Idaho’s typically active wildfire season is closing with a slow fizzle after short bursts of rain and cooler temperatures dampened the state’s tinderbox of fuel.
Roughly 271 square miles in Idaho have burned after 1,090 fires ignited between May and September, according to officials with the Boise-based National Interagency Fire Center. The numbers are the lowest since 2009.
“This year in Idaho was a weird year,” said Jennifer Myslivy, wildfire mitigation specialist with the U.S. Bureau of Land Management. “We had fires early on but then the rain would come. It kept the fire season from going crazy.”
None of the wildfires in Idaho grew to more than 156 square miles, which bucks a three-year trend the state held as having some of the nation’s largest and highest-priority wildfires since 2010.
However, that doesn’t mean this year’s season was all tame. Several wildfires threatened homes and other structures while firefighters were often called to suppress the flames in treacherous terrain.
For example, the Big Cougar fire burned about 101 square miles on the Idaho side of the Snake River across from the Oregon and Washington border. Flames threatened more than 200 structures but only nine were lost.
In central Idaho, a teenager sparked the 1-square-mile Colorado Gulch fire with fireworks just two days after the Fourth of July. The fire caused the evacuation of 20 homes and city officials later reduced the time period residents can use fireworks in order to lower the risk of wildfires.
Myslivy said that fewer fires in Idaho meant there were more resources available to suppress the flames faster.
Firefighters didn’t have to compete with crews fighting other fires across the state, as in years past, to acquire air tankers and helicopters that provide large drops of water or fire retardant.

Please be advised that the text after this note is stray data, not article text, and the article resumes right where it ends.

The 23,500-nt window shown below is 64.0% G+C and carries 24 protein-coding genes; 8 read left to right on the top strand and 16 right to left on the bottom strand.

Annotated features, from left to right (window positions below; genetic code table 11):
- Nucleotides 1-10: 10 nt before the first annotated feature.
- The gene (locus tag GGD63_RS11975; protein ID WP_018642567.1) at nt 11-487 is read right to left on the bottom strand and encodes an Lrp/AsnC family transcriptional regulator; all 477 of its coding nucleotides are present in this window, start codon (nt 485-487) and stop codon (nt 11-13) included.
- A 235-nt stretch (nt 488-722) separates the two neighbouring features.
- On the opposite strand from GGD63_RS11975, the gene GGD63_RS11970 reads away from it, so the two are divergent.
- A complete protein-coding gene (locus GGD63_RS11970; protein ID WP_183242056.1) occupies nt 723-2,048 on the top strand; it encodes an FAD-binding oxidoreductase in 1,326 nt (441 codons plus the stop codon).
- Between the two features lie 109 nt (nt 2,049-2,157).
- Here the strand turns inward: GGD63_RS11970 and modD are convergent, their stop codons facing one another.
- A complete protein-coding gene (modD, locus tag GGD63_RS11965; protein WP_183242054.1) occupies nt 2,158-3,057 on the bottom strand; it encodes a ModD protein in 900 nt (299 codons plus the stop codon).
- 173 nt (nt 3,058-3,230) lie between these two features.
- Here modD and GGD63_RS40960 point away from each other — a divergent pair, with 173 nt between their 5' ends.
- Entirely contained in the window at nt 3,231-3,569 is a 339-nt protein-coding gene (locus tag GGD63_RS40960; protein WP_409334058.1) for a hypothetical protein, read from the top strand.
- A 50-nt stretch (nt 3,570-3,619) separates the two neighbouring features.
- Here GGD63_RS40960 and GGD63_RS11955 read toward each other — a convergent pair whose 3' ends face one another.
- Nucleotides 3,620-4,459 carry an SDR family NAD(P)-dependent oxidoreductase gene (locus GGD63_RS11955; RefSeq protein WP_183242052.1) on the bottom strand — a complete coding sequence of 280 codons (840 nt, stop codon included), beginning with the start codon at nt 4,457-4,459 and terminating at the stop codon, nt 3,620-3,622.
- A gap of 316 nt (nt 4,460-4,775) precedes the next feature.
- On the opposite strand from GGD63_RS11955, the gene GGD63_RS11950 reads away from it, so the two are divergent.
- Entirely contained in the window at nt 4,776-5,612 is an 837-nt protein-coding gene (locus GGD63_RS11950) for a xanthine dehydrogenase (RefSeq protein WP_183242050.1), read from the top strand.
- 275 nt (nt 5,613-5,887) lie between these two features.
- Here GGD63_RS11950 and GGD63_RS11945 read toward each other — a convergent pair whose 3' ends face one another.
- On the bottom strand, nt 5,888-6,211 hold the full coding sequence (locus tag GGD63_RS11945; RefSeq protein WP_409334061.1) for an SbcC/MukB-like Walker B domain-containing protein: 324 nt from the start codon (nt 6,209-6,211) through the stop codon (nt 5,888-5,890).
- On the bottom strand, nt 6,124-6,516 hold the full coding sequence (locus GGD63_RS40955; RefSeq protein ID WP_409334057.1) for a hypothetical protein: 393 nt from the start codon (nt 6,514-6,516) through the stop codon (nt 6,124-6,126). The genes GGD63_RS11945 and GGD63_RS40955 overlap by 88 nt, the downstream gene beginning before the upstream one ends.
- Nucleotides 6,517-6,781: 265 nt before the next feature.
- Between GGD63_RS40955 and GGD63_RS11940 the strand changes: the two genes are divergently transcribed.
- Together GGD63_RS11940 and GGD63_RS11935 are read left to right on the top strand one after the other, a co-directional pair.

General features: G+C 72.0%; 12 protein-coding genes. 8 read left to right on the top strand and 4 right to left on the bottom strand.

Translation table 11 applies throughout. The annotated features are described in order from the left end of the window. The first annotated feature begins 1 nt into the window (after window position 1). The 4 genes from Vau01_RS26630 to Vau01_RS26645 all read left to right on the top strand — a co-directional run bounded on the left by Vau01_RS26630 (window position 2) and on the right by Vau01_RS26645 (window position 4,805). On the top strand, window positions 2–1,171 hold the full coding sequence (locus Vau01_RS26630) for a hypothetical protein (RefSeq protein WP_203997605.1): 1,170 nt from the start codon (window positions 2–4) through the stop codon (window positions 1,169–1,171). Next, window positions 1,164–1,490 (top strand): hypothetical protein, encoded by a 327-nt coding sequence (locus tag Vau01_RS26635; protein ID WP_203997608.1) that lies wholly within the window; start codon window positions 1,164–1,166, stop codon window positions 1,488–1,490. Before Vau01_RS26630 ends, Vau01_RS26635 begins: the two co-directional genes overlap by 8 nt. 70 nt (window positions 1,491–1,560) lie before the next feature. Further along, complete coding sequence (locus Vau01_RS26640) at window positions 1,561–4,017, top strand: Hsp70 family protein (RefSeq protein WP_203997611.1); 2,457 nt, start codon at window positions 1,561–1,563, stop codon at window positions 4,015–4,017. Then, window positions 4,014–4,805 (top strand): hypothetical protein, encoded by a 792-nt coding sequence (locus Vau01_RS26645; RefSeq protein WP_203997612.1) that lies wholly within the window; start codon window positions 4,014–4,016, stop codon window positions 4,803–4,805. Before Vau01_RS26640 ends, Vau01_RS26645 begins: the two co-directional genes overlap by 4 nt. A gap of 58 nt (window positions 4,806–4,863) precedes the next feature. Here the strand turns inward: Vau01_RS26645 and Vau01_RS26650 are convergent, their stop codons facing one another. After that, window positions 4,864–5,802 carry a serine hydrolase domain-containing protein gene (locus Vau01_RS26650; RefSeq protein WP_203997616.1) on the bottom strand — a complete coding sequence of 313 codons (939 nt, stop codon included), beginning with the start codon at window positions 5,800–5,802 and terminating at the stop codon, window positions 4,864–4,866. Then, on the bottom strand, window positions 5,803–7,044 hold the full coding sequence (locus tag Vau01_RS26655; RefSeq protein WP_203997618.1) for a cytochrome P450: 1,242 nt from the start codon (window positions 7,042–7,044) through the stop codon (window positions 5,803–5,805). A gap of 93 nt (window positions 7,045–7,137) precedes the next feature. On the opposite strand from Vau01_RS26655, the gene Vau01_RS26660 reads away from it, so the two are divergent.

Instead, states along the West Coast became the center of attention of this year’s season, Myslivy said. Wildfires in California, Oregon and Washington all caused mass evacuations as they sprawled closer to residential areas encouraged by sporadic winds and soaring temperatures.
This past week, smoke from wildfires raging in California covered most of southwest Idaho. Air quality alerts were issued throughout the Gem State as Idaho’s own fire officials declared that the state’s wildfire season was almost at a complete halt save for one forest fire in northern Idaho.
While fire activity might have been slower overall, state lands officials reported that this year’s Idaho’s suppression costs on state lands are at record levels, said Idaho Department of Lands spokeswoman Emily Callihan.
Nearly half of the acres burned in Idaho have been on Idaho-owned lands, Callihan said. This has resulted in more than 125 square miles burned on state lands causing the state to pay more than $27 million for the nation’s expert fire crews — known as Type 1 or Type 2 teams — to come in and suppress the flames.
Idaho does not employ its own full-time firefighting crews but provides resources such as engines and part-time crews to help put out flames on state lands.
An overall slow season does not necessarily mean next year will be more intense, Myslivy said.
The amount of snow that Idaho receives throughout the winter — and how fast it melts — is an unknown factor.
“It all kind of depends,” she said. “Fuels may grow some more, but they may not dry out until late July next year.”